Reasons to Use a FLIT but what is a FLIT?

A Flexible Life Interest Trust (FLIT) is essentially a mixture between a life interest trust and a discretionary trust that can also be changed into different type of trust at any point. The trust will name a life tenant and other discretionary beneficiaries. Whilst the life tenant, who is usually the testator’s surviving spouse or civil partner, is alive they are entitled to all income generated by the trust. The trust also includes a discretionary power that allows the trustees to advance capital to the life tenant.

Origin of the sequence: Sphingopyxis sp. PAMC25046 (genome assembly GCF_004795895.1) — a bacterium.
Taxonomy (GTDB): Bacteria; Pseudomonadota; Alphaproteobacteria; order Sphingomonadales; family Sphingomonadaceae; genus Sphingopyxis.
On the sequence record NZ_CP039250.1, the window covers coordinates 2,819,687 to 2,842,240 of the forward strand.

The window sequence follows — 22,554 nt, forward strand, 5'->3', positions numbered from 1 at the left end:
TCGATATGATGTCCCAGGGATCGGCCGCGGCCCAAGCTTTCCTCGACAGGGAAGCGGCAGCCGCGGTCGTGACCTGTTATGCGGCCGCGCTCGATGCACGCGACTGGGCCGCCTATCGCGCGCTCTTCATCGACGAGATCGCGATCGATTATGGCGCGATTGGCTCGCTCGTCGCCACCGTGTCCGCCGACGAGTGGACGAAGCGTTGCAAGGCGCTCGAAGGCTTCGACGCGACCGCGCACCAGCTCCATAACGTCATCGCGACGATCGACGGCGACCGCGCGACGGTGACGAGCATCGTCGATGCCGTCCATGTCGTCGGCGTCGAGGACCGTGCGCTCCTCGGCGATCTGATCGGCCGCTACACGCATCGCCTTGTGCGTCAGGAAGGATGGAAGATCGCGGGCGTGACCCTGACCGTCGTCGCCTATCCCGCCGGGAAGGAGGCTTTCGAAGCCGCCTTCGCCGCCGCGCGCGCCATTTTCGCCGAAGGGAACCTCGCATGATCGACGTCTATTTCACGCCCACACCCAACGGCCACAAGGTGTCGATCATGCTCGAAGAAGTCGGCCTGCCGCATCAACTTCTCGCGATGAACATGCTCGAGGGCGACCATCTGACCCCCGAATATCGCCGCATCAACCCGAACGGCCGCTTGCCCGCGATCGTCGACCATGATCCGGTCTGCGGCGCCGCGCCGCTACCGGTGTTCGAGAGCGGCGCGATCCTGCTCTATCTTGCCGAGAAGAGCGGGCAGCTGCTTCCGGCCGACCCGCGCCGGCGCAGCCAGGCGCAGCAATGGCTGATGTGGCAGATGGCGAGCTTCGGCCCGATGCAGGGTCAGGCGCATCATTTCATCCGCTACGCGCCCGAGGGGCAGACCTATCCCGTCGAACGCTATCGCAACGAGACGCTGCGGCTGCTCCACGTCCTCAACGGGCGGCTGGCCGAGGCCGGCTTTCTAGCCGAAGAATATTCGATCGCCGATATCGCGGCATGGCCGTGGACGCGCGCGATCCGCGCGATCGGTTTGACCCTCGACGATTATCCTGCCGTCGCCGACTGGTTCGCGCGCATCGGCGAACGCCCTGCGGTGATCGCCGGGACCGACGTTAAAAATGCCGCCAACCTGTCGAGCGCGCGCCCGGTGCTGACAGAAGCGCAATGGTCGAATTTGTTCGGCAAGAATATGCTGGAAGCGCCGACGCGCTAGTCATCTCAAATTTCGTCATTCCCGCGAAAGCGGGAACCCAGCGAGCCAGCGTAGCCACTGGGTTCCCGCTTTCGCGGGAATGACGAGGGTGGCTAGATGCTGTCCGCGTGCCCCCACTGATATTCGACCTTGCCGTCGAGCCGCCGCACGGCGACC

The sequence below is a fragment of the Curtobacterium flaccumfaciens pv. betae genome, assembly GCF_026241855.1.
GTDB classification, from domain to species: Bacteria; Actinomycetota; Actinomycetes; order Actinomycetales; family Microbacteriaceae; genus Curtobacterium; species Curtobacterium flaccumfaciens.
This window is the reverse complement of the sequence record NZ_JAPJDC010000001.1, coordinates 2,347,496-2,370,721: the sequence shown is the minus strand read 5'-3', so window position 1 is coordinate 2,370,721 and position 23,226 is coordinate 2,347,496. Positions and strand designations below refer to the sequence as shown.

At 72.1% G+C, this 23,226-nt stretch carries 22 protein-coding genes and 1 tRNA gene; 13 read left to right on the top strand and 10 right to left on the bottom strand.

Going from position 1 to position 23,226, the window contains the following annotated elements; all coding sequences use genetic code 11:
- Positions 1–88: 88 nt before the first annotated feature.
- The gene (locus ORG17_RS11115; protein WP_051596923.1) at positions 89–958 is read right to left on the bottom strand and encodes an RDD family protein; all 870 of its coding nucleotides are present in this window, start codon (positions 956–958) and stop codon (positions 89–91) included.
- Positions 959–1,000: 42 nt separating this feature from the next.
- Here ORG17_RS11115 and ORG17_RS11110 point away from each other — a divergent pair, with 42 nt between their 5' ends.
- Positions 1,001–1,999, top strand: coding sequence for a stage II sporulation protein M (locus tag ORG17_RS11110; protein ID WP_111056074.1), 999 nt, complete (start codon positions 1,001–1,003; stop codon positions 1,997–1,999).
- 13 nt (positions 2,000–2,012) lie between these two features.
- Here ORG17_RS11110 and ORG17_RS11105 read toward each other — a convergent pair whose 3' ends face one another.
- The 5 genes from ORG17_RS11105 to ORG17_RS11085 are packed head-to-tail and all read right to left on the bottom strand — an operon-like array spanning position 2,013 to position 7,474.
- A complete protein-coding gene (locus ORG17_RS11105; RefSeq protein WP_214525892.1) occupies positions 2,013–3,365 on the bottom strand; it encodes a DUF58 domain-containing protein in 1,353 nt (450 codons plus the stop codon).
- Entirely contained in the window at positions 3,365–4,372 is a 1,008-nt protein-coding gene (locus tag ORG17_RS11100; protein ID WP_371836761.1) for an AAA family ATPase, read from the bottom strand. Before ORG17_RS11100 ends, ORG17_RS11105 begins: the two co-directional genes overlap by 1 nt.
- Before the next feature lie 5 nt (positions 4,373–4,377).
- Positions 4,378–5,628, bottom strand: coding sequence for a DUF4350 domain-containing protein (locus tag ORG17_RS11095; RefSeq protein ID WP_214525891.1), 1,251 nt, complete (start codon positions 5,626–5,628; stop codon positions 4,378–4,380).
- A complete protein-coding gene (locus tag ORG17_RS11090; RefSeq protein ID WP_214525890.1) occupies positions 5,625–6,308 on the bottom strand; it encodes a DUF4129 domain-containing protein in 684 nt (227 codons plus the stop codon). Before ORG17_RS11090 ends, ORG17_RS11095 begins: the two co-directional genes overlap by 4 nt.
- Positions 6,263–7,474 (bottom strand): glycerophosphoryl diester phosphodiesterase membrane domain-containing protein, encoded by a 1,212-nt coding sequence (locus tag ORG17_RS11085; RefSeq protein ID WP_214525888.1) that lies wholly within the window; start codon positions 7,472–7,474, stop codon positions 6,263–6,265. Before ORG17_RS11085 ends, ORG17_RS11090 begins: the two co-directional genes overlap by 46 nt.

When the life interest ends the trust will then continue as a discretionary trust for the discretionary beneficiaries. The life interest will normally end on the life tenant’s death, but this may be earlier as the life tenant may relinquish part or all of their life interest or alternatively a FLIT may include a power for the trustees to revoke part or all of the life interest.

Asset Protection

Asset protection is likely the main reason to place assets into a FLIT. Normally a FLIT would be used by a parent wishing to continue to benefit their spouse or civil partner but wish the assets continue to be protected for their children.

Whilst the life tenant of the trust is alive the trustees can benefit the life tenant, through the entitlement to income and the discretionary power to advance capital, but the assets held by the trust will be protected from third party claims such as bankruptcy or remarriage.  This mechanism can help the growing problem of accidental sideways inheritance.